Every dog has its dayThe story of Gonzo's ordeal begins as any other day. It was a cold Midwest morning in March of last year and as he did every other day, Gonzo awoke early to greet the new day and the eternally fresh challenge of filling his dog stomach. He leapt eagerly into the passenger's side of the truck, which was certainly a step up from his usual position of riding unfettered in the trailer. Off to the job site to watch John and his partner clean up the mess and prep for taping.
Gonzo's quest began simply enough. It was no different than his typical routine: Fend for yourself. Find something to eat, find something to chase and then find something else to eat. But on this day, rather than search the frozen March ground and battle the usual elements, the heaters and the company of humans had an unusually strong magnetism. Although we'll never know exactly what he was thinking, it's likely that sheer hunger was the driving force.
Inside the house, Gonzo happened upon a newly swept pile of drywall scraps, dust and screws. The pile was small enough, and probably arranged in a manner that created the illusion of a meal. Or perhaps Gonzo had overheard the word scrap in reference to the board and foolishly assumed they were referring to table scraps. We'll never know just what he was thinking, but at that moment, hunger superseded all rational thought. Gonzo took his first taste.
There is the possibility that some burrito wrapper was in the small pile, or that a scent had wafted in to the room at precisely the moment that Gonzo took his initial inventory of the pile. In any event, the experience of the first bite was not enough to discourage another bite. And yet another.
It was fortunate that John had even remembered the sweepings being in this particular spot, because he may have otherwise dismissed Gonzo as the dumb dog that he is, mooching around for anything. John arrived on the scene just as Gonzo was swallowing the last bite of his brunch.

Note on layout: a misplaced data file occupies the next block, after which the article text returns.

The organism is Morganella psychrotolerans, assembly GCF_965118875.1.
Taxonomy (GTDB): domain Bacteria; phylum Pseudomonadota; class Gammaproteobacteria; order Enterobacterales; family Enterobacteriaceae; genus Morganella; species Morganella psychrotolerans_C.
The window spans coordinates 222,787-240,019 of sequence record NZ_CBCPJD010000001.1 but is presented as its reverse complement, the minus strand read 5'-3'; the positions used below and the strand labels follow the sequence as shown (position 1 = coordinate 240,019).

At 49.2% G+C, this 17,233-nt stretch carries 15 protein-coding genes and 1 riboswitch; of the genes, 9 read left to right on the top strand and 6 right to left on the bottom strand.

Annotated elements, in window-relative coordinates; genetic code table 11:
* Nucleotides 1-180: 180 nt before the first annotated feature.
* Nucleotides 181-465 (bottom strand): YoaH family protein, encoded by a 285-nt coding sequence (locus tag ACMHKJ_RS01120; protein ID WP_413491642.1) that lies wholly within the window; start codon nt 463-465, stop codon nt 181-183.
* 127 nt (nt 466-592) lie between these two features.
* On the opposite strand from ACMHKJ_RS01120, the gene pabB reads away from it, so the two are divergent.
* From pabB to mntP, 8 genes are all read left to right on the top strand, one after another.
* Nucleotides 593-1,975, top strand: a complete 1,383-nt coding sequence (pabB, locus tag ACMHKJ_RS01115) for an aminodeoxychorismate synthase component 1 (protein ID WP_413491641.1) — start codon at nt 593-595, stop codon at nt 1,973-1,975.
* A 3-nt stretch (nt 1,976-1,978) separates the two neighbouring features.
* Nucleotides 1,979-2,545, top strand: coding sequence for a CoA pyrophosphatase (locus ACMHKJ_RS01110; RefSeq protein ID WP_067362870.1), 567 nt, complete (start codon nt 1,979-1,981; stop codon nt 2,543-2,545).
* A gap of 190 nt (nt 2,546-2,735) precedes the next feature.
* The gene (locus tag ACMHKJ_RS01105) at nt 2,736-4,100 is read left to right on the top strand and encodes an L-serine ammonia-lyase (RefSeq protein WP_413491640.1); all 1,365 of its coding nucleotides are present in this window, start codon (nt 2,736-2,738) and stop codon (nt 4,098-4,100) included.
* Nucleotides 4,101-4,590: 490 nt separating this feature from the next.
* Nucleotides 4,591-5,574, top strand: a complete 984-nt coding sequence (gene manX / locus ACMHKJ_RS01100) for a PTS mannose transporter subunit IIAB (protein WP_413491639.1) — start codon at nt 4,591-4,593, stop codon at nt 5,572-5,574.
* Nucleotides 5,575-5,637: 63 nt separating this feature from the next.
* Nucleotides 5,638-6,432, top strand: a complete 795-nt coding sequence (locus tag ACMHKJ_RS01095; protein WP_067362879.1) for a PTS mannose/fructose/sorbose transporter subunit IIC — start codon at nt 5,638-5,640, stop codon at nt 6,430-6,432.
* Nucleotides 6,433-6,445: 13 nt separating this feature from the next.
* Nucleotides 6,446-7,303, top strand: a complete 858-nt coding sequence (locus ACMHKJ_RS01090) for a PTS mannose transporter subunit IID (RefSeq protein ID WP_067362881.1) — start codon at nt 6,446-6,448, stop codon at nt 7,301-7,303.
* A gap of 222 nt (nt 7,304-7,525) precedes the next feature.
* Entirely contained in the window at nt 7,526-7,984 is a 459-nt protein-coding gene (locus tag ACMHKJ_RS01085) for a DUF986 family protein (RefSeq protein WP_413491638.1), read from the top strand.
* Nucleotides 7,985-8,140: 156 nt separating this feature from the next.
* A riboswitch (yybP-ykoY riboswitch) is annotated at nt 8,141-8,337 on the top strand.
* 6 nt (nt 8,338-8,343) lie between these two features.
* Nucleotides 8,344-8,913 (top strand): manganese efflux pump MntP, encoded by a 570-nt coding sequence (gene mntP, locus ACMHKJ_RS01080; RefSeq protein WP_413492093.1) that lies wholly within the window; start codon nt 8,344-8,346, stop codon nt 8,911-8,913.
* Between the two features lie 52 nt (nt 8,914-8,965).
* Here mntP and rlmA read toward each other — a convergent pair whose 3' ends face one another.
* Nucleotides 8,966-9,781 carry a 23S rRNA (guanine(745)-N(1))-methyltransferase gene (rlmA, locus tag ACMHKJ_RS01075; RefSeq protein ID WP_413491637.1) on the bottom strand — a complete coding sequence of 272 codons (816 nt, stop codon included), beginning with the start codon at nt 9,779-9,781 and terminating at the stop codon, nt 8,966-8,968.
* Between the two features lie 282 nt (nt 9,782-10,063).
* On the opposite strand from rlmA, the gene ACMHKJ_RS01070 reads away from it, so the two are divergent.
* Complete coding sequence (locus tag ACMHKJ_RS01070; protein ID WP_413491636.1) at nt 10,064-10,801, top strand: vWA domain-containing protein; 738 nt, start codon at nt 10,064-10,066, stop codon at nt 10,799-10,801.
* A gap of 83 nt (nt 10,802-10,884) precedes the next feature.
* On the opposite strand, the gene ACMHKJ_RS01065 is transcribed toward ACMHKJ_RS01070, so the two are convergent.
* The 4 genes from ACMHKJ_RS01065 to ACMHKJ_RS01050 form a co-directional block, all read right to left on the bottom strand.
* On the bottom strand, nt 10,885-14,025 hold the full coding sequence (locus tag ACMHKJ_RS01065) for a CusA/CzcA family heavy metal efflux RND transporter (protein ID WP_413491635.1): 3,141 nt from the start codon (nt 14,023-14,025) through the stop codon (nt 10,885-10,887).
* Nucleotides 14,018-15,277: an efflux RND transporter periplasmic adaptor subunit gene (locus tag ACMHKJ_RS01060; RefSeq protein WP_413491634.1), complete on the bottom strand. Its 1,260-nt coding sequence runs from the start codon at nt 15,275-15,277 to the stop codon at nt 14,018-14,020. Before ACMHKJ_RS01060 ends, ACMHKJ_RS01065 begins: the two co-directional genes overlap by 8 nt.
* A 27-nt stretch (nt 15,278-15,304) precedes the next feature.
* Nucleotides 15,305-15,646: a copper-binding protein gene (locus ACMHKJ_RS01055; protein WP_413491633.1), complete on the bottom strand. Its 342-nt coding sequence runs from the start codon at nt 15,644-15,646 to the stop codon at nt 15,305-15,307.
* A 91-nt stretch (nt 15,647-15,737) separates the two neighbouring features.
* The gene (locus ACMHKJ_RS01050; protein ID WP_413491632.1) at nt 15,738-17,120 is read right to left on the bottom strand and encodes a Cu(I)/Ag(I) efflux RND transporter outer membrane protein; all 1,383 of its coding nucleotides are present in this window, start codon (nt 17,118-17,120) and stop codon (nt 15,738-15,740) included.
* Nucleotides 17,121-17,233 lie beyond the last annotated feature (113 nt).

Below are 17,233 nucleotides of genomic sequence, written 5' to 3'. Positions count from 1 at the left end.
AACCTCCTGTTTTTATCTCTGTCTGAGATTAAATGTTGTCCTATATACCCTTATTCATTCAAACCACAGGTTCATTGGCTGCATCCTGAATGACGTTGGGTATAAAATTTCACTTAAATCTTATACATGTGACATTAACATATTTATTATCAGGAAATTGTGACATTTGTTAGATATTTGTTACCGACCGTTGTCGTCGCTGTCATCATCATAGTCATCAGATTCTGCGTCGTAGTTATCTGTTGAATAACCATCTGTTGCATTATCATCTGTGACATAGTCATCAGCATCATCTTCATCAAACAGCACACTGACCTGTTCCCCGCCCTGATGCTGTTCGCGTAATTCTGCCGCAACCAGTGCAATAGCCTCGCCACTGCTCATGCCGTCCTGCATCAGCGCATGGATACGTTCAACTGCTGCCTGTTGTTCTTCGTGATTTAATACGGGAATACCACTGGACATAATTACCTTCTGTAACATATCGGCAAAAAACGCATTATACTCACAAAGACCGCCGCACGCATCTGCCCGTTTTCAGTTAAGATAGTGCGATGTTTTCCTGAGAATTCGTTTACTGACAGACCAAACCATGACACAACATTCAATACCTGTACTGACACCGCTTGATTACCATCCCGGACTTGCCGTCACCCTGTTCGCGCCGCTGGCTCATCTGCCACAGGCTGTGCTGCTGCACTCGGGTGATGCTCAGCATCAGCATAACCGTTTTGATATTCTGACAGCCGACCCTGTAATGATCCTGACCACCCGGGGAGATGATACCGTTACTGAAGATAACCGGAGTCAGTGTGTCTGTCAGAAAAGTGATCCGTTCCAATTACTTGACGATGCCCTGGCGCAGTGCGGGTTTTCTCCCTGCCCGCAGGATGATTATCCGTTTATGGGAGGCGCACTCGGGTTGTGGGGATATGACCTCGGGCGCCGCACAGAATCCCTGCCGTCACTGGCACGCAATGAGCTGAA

It's been said of real tough guys, "he eats nails for breakfast," but we don't have any evidence to support anyone ever doing this. Yet Gonzo took it a step further: He ate screws. And washed them down with gypsum. That's tough.
John didn't react to what he found right away. He'd guessed that Gonzo probably ate a little board if anything and that wouldn't affect him. But as the day dragged on, so did Gonzo. This dog was not the type to mope around and John became increasingly concerned. By day's end, Gonzo did not jump up into the truck as usual. He had barely moved from the site of the meal.
John took action. Gonzo was lifted into the truck and taken to the vet that afternoon.
The next twelve hours were dark. Gonzo's health continued to deteriorate along with John's hopes as the vet saw the hound's pulse dropping, his minimal activities dwindle further, and his eyes begin to shut.
And then the minor miracle happened. We'll spare you the medical details, but the screws emerged from Gonzo unfazed by stomach acids, in a random manner. The ensuing howls were probably a mix of sheer joy and excruciating pain, but when it was all over, Gonzo got up from that table as if the next meal could be razor blades and bit tips. We won't venture a guess as to whether the screws were still usable, but we're hoping John had the decency to allow the vet to dispose of them.
We seek partners and coworkers who can tough it out in the worst conditions, who don't grumble if they're working Sunday morning or Friday night. And we can safely say that the true drywall dog doesn't have to be a dog. It's anybody who can live with the best and the worst the job has to offer day in and day out, who has decent character and won't cry and complain. Everybody knows a Gonzo, and the grit they bring. Treat them right and feed them more than a pile of crap every so often. And remember, it's not just a dog ... it's your life.